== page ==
The following post was first published on the old version of WillBuckingham.com. From time to time, I’ll be republishing essays that disappeared from my old website when I switched over from Textpattern to WordPress a year or so back. The post had its origins in a paper that I gave at a conference on the apocalypse in literature at Westminster University in 2011.
When it comes to the ways that we think about the apocalypse, we are often inclined to moralise the end of the world. From Noah’s flood, to zombie apocalypses caused by the hubris of scientists, to the various kinds of environmental disasters that may or may not face us, our stories about the end of the world often have the distinct air of moral retribution for past misdemeanours. But there are certain kinds of apocalypse – amongst which can be numbered apocalypse by comet – that have nothing to do with blame and responsibility, nothing to do with how virtuous we are or not. These are endings that simply are, or at least that might be.
While it should be said that there’s no evidence that there is a comet heading our way, at the same time, there is no evidence that there isn’t. On their website, NASA point out only somewhat reassuringly that “None of the asteroids or comets discovered so far is on a collision course with Earth. However, we can’t speak for those that are not yet discovered. In principle, one of those could hit any time, but statistically the chances are very small.” And this is an unsettling thought. So what do we do with the idea of an apocalypse that we cannot evade, but for which we are not in any way responsible? How do we respond to the idea of a non-moral apocalypse?
There is just such an apocalypse in Tove Jansson’s 1946 book, [amazon_link id=”0140302867″ target=”_blank” container=”” container_class=”” ]Comet in Moominland[/amazon_link]. For those who are unfamiliar with Jansson’s work, the story goes more or less like this. One day, a comet appears in the sky over Moominvalley. A small troll called Moomintroll and his friend Sniff set off to the Lonely Mountains to speak with the learned astronomers and to find out what is happening. On the way, they meet up with the wandering harmonica-playing tramp, Snufkin, and together they eventually make it to the mountains to discover that there is nothing that they can do, and that the comet will probably hit the earth, specifically in the middle of Moominvalley, “on the seventh of October at 8.42pm. Possibly four seconds later.” They make their way home, through a world that is increasingly unsettled by the onrush of the comet. On their return, they find that Moominmamma has baked them a cake. And so the moomin-family and their friends take refuge in a cave, and there they feast on cake. The comet arrives, and it passes on its way, just brushing the earth with its tail. The sea returns, the sun rises, life goes on.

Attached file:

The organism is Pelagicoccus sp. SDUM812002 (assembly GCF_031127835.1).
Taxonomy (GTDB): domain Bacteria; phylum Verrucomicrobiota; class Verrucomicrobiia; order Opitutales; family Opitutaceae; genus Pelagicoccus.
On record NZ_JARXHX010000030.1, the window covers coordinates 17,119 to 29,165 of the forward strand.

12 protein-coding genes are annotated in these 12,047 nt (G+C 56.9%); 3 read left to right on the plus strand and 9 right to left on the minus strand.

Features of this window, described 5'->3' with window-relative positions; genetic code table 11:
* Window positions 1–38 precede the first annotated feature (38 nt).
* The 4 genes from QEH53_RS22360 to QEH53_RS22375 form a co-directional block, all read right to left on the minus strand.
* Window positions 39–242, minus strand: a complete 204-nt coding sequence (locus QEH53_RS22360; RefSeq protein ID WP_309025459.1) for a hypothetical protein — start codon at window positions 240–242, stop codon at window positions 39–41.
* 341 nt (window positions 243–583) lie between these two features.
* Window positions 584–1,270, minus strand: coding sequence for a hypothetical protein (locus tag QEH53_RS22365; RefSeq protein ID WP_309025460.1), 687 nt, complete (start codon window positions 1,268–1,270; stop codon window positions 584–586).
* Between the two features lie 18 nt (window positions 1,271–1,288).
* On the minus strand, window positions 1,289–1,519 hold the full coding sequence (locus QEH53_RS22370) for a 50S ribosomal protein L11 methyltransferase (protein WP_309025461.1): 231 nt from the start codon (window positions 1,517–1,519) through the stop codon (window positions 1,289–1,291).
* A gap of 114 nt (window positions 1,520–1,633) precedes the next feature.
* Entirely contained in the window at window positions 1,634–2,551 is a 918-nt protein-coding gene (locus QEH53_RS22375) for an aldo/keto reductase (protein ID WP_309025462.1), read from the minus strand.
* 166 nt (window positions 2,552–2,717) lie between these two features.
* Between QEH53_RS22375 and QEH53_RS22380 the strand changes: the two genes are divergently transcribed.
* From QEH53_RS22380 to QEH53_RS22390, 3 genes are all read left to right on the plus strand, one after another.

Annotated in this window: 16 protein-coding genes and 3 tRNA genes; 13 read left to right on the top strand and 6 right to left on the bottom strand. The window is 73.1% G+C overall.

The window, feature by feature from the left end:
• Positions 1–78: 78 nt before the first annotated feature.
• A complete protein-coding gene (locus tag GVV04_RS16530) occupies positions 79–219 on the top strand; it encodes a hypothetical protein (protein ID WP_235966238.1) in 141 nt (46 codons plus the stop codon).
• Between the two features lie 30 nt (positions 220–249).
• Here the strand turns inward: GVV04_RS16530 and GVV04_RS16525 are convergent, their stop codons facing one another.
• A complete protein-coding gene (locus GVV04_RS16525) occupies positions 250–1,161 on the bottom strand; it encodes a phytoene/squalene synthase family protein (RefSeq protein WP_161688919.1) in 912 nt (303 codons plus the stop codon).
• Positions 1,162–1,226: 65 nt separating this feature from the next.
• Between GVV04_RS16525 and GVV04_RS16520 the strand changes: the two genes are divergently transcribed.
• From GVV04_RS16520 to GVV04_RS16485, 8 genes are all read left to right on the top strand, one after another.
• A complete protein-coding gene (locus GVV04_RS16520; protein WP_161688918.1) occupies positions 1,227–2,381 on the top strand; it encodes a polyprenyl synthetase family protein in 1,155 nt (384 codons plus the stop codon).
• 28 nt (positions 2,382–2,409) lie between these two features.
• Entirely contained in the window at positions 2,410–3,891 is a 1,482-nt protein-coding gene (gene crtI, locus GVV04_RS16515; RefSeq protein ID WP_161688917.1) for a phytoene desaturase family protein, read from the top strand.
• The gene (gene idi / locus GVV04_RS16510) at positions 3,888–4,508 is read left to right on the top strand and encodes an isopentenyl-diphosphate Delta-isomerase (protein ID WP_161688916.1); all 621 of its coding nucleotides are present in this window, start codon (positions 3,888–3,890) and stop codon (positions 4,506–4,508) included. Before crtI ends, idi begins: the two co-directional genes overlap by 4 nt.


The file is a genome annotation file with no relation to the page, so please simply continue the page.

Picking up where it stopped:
One thing that is immediately striking about Jansson’s story is that there is very little suggestion throughout that anybody can do anything about this particular end of the world. The astronomers know that nothing can be done – although as good scientists they say that they will note down with interest what happens. Moomintroll, Sniff and Snufkin come away from the observatory knowing little more than the timing of the apocalypse. However, the story is far from being fatalistic. If there is a kind of fatalism in the story, this fatalism belongs to a musk-rat philosopher who appears at the beginning of the story and describes his vocation as sitting and thinking about how unnecessary everything is. Almost immediately, it becomes apparent that this is more or less a pose, and one in which the philosopher himself doesn’t fully believe. When he is offered a glass of wine, the philosopher replies, “Wine, I am bound to say, is unnecessary, but a small drop nevertheless would not be unwelcome.” Indeed, the philosopher clearly has preferences – for wine, for cake, for the avoidance of the apocalypse – but still he holds to his philosophical position that “It is all the same to a person who knows everything is unnecessary.”